Saturday, September 22, 2012

In Which I Marry Two People

To each other, silly.

Some things that you do require a certain amount of explanation.  And some things require a whole lot of explanation.  The fact that I spent a portion of my evening officiating a wedding – performing a legally-binding and state-recognized ceremony of marriage for a couple of friends of mine – is definitely one of those latter things.

I have been an ordained minister in the Church of the Latter Day Dude for almost five years now.  For those of you unfamiliar with The Big Lebowski – as was the teenaged clerk at the local Wal-Mart last night when I was trying to find a copy of the movie, and get off my lawn you whippersnapper – the Dude was just trying to get through the day when a case of mistaken identity led to thugs breaking into his residence and stealing his area rug.  Out of this set-up came a cult movie, an annual festival, and an entire religion (the LDD Church, as I like to call it).  As near as I can tell, the theology of the LDD Church essentially boils down to “try to be nice to your fellow human beings.”  I can buy into a church like that.

Plus, you can’t beat their motto: “The Dude abides.” 

At some point a while after that I remember calling the County Clerk here in Our Little Town to see if this actually qualified me to perform weddings.  “I think so,” she said.

Earlier this year my friend Angie found out that I was an ordained LDD minister and she asked me to officiate at her upcoming wedding.  She and Kevin had each been married before and were looking for something short and fun this time around, something that would see them wed without making anyone crazy. 

How could I resist?

We met sometime last month to go over what she and Kevin wanted, and I promised to get a definitive answer on the issue of whether I was in fact empowered to do this.  For all the light-heartedness of the whole LDD Church thing, the fact is that this is someone’s wedding day and you want to do it right.  Rituals are important.  Legal complications are even more important, particularly their avoidance.

My legal status turned out to be more complicated than I thought.  Conversations with various family law practitioners here in Wisconsin really didn’t shed much light on the subject – none of them agreed with any of the others – so I went back to the County Clerk to ask her in person.  She’s the one who issues the marriage licenses; she should know.  With the text of the state statute in front of us, we eventually worked out that if the LDD Church were a registered 501c3 non-profit then that would likely satisfy Wisconsin state law about my status.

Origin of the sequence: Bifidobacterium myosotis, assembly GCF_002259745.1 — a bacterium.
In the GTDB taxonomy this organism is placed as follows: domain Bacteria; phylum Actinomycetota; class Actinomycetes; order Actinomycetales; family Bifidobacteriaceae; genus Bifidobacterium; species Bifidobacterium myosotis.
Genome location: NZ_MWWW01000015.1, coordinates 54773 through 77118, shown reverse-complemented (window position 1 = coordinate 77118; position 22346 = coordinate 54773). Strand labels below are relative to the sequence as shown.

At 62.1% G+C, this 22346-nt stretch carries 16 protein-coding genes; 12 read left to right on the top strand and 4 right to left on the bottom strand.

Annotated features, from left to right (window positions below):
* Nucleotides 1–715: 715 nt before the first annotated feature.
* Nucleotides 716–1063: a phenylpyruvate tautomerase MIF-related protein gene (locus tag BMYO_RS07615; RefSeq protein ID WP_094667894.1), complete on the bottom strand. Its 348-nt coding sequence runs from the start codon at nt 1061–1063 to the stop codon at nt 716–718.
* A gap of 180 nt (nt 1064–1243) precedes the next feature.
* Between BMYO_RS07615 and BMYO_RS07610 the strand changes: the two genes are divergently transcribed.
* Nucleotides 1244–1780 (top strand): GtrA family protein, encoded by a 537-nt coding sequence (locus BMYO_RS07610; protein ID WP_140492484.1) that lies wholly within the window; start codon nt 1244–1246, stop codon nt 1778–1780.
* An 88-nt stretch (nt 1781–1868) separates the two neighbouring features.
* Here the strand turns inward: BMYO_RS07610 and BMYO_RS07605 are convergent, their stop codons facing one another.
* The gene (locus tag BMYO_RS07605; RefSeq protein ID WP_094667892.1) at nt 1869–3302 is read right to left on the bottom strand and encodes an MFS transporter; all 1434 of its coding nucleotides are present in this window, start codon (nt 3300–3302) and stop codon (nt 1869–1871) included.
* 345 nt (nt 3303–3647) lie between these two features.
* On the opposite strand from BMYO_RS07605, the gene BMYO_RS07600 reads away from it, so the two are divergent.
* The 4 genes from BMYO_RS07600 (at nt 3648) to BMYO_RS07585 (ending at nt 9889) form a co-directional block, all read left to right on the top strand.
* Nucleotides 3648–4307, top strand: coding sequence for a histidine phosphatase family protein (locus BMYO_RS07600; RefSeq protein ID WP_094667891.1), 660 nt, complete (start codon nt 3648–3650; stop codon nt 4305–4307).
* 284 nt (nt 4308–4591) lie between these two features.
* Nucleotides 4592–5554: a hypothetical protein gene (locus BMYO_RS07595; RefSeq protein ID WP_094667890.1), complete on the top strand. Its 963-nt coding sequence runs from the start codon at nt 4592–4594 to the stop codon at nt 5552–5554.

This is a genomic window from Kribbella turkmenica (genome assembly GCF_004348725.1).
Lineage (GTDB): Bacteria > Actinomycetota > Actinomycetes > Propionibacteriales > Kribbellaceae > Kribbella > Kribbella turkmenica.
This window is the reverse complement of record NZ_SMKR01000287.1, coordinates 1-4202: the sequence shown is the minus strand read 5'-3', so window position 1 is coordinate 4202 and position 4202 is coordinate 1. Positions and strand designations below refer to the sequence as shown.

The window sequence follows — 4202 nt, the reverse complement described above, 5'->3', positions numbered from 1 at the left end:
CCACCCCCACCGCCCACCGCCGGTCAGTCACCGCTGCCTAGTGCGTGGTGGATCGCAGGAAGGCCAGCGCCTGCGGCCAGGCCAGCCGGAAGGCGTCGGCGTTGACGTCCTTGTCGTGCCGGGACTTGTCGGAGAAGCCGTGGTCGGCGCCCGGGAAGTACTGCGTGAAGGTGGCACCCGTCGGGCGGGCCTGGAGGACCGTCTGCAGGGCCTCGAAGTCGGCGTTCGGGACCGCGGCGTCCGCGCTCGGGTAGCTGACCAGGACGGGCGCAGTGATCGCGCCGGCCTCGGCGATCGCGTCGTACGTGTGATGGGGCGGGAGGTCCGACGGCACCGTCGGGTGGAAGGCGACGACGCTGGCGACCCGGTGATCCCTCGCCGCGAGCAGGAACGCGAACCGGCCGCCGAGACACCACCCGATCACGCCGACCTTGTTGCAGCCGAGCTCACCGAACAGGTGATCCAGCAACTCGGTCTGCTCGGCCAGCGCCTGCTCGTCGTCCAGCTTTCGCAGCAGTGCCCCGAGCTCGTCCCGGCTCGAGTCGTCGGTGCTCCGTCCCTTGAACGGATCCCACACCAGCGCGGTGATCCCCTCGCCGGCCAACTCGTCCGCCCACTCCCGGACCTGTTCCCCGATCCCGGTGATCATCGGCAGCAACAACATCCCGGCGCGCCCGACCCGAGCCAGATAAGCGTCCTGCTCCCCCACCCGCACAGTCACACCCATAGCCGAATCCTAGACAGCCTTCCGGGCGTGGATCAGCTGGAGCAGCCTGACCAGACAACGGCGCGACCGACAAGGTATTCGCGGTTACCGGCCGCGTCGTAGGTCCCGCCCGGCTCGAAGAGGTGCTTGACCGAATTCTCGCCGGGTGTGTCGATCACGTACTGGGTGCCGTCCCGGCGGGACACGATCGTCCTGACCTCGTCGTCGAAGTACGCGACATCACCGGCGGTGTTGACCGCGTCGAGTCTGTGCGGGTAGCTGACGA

It turns out they are not.  I had an interesting conversation with the folks at LDD Church headquarters about why requiring this status did not, in fact, infringe on their First Amendment freedom of religion, since the question was not whether they counted as a real religion but whether I was a fit person for the state to delegate legal authority unto, marriage being a civil contract in the United States.  I don’t think I convinced them.

Fortunately, the County Clerk had already recommended a backup plan for just this eventuality, and I became an ordained minister of the Universal Life Church.  It has more or less the same theology as the LDD Church without the overlay of White-Russian-inspired rhetoric and their clergy are already recognized by the State of Wisconsin as being authorized to officiate at weddings, which meant I would be good and legal for this.  The County Clerk herself has performed weddings under this authority, after all.  Since my basic take on Christianity is largely the idea that we should be better to our fellow human beings than we generally are, I decided I could join the ULC without fear of hypocrisy.

And since the ULC recognizes the common striving toward divinity that is in all faiths, I figured I could still perform my LDD ceremony under their banner.

Win.

It was a simple and elegant ceremony.  I gave a short homily, entitled “Abide With Each Other.”  They wrote their own vows.  There was a nice unity ceremony symbolically joining the two families into one.  And then it was over, and Angie and Kevin were married.



I wish them all happiness.

I have always loved weddings.  They are such hopeful times, especially when people remember that the focus is on the marriage and that this is just a ceremony to mark its beginning.  Yes, it’s theater.  But it’s good theater.

And if you find the right costar, you can extend your run forever.


6 comments:

vince said...

How wonderful that you could do something like that for your friends.

Julia Lawrence said...

Dave, you have that wonderfully benevolent Mr Rogers look about you. Well done - both for the intention and the action. And the bride looks stunning!

Nathan said...

I bet you don't even roll on Shabbos.

David said...

Shomer f***ing Shabbos!

beatrice in Paris said...

How cool to have a friend be the officiant.
At our wedding, we had the husband of a BMC friend officiate. Took the stress off of us and onto him.

Mike Carter said...

Stories like these is why the Universal Life Church is something that can be used for good. At the request of their father, my friend was able to perform a wedding ceremony for his brother, and my dad couldn't be happier that day. Thanks for sharing this story, I bet there are more people that have done something special like this!